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Do This Before You Give Your Child a Console

27/07/2021 07:50:26

Author: Andy Robertson


If you’re giving a new game console, smartphone, tablet or portable gaming device as a gift to a child, it’s important that you set things up yourself before wrapping that big present.

Unpack the box completely and plug the console into the television. If it’s portable plug the device in to top up its charge level. If it’s new it will take you through a set-up process that will require an internet connection and an email address. If it’s second-hand reset factory settings that will start this process for you. Make sure you put in an email address you regularly check as this will be used for purchase receipts.

The first time you connect the console or put in a new game, it is likely to need to download updates or install files to the system. This is to ensure you are on the latest version of the operating system, with all the best protection and controls. The download can take a number of hours to complete – and on Christmas Day, when everyone is doing it, it can take a lot longer.

The controllers that come with the system will need to be synced so they can communicate with the console. This is usually achieved by temporarily plugging them into the console with the cable provided and pressing a button as instructed. The same cable is also used to charge the controller, so this is a chance to ensure that the controllers are fully charged.

Once you have the basics set up, it’s important to configure accounts for the different family members. Creating specific child accounts not only lets you apply different limits and controls, but provides information on what games they have been playing. Set up the appropriate ratings, online interactions and passwords for purchases on each account. Finally, set a password for the main account so your children can’t adjust these settings without asking you.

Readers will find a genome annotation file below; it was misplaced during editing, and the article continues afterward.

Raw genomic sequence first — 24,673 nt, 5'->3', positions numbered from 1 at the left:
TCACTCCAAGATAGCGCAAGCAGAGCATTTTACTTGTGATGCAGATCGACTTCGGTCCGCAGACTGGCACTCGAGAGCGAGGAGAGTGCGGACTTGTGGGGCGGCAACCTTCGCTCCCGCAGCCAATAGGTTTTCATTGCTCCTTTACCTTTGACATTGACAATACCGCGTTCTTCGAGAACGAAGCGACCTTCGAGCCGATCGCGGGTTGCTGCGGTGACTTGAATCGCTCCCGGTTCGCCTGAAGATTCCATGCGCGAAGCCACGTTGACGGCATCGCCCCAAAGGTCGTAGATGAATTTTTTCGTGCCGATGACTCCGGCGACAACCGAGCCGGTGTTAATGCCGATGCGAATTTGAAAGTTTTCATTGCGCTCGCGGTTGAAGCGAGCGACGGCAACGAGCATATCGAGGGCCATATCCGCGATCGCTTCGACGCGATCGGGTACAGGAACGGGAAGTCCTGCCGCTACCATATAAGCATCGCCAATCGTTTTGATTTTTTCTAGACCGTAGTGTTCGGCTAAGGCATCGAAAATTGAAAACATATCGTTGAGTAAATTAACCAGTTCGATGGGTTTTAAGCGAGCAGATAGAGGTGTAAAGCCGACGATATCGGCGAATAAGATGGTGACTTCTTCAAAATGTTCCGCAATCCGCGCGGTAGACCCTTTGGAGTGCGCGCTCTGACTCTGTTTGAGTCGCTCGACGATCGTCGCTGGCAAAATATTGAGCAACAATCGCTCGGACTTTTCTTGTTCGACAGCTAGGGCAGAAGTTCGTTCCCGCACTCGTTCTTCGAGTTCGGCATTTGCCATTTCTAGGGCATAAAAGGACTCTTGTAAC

You can set up your console, gaming computer, tablet or smartphone to limit access to games of a certain PEGI or ESRB content rating. Once you have selected the appropriate PEGI or ESRB rating in the device’s settings, you can apply a password. This means your child will need to consult you about any older-rated games before they can play them. In this way the age ratings become not only a way to limit access but also provides another opportunity to have a conversation about their gaming and gain an understanding of it.

It’s worth applying a little extra caution on smartphones and tablets, and with console games that don’t have a physical, boxed version. These PEGI or ESRB ratings of online-only games are often applied via the IARC (International Age Rating Coalition) self-certified questionnaire by the developer rather than an expert examiner.

Along with the peace of mind that comes with automatically restricting access to older-rated games, the broader information available on the ratings providers’ websites enable you to have a conversation with your child before they play a particular game. This is more important where free games can be downloaded without a financial transaction that might otherwise trigger such a discussion.

This all sounds more complicated than it is. Most consoles, tablets and smartphones are designed to lead you through this process with a series of simple questions. The PEGI app, ESRB app and AskAboutgames.com website also provide easy access to further family settings guidance. Along with the advice here, this should enable you to get everything working how you want it. All that remains is to pack it all away and wrap it up ready to gift.

This article was first published in the Taming Gaming book.


Image of the cover of the hardback edition of the Taming Gaming book  by Andy Robertson Image 311 Thank you for using our resource, supported by AskAboutGames, ParentZone and PlayAbility Initiative. We are editorially independent, written by parents for parents, but welcome sponsorship, partnership and suggestions. Email our editor for details on these opportunities.

The information on this database is designed to support and complement the in-depth discussion and advice about video game "addiction", violence, spending and online safety in the Taming Gaming book. If you have any concerns or questions in these areas, email our editor who is quick to respond or can arrange for a one-to-one conversation.

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